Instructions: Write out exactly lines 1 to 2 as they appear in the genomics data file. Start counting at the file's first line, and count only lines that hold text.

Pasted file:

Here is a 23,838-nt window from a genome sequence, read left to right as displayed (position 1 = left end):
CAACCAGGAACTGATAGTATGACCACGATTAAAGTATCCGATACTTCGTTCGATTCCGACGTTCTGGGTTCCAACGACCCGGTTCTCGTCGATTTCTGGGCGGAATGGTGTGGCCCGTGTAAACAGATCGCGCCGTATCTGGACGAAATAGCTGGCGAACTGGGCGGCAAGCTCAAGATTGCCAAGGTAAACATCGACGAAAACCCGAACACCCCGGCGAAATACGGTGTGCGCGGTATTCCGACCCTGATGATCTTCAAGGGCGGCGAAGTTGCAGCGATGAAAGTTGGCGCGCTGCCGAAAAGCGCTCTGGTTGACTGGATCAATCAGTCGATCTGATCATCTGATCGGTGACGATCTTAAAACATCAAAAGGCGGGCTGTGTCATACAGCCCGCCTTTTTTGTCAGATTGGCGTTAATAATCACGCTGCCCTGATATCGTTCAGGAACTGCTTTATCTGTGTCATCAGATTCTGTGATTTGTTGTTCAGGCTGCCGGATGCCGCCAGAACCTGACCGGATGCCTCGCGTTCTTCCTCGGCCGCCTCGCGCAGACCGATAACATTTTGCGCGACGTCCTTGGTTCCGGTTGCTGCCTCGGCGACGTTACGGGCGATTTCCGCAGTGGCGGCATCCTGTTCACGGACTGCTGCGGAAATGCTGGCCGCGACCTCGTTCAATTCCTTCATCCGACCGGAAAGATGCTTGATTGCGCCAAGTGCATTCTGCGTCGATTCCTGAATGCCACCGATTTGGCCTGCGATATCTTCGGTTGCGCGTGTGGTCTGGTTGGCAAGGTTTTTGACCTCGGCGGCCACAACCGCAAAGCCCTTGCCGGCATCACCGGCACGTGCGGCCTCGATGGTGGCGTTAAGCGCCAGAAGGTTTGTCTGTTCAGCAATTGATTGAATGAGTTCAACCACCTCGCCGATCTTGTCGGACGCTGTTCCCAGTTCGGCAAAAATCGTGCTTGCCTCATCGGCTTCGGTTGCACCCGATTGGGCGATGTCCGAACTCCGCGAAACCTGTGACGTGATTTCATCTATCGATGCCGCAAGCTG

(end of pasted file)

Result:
Here is a 23,838-nt window from a genome sequence, read left to right as displayed (position 1 = left end):
CAACCAGGAACTGATAGTATGACCACGATTAAAGTATCCGATACTTCGTTCGATTCCGACGTTCTGGGTTCCAACGACCCGGTTCTCGTCGATTTCTGGGCGGAATGGTGTGGCCCGTGTAAACAGATCGCGCCGTATCTGGACGAAATAGCTGGCGAACTGGGCGGCAAGCTCAAGATTGCCAAGGTAAACATCGACGAAAACCCGAACACCCCGGCGAAATACGGTGTGCGCGGTATTCCGACCCTGATGATCTTCAAGGGCGGCGAAGTTGCAGCGATGAAAGTTGGCGCGCTGCCGAAAAGCGCTCTGGTTGACTGGATCAATCAGTCGATCTGATCATCTGATCGGTGACGATCTTAAAACATCAAAAGGCGGGCTGTGTCATACAGCCCGCCTTTTTTGTCAGATTGGCGTTAATAATCACGCTGCCCTGATATCGTTCAGGAACTGCTTTATCTGTGTCATCAGATTCTGTGATTTGTTGTTCAGGCTGCCGGATGCCGCCAGAACCTGACCGGATGCCTCGCGTTCTTCCTCGGCCGCCTCGCGCAGACCGATAACATTTTGCGCGACGTCCTTGGTTCCGGTTGCTGCCTCGGCGACGTTACGGGCGATTTCCGCAGTGGCGGCATCCTGTTCACGGACTGCTGCGGAAATGCTGGCCGCGACCTCGTTCAATTCCTTCATCCGACCGGAAAGATGCTTGATTGCGCCAAGTGCATTCTGCGTCGATTCCTGAATGCCACCGATTTGGCCTGCGATATCTTCGGTTGCGCGTGTGGTCTGGTTGGCAAGGTTTTTGACCTCGGCGGCCACAACCGCAAAGCCCTTGCCGGCATCACCGGCACGTGCGGCCTCGATGGTGGCGTTAAGCGCCAGAAGGTTTGTCTGTTCAGCAATTGATTGAATGAGTTCAACCACCTCGCCGATCTTGTCGGACGCTGTTCCCAGTTCGGCAAAAATCGTGCTTGCCTCATCGGCTTCGGTTGCACCCGATTGGGCGATGTCCGAACTCCGCGAAACCTGTGACGTGATTTCATCTATCGATGCCGCAAGCTG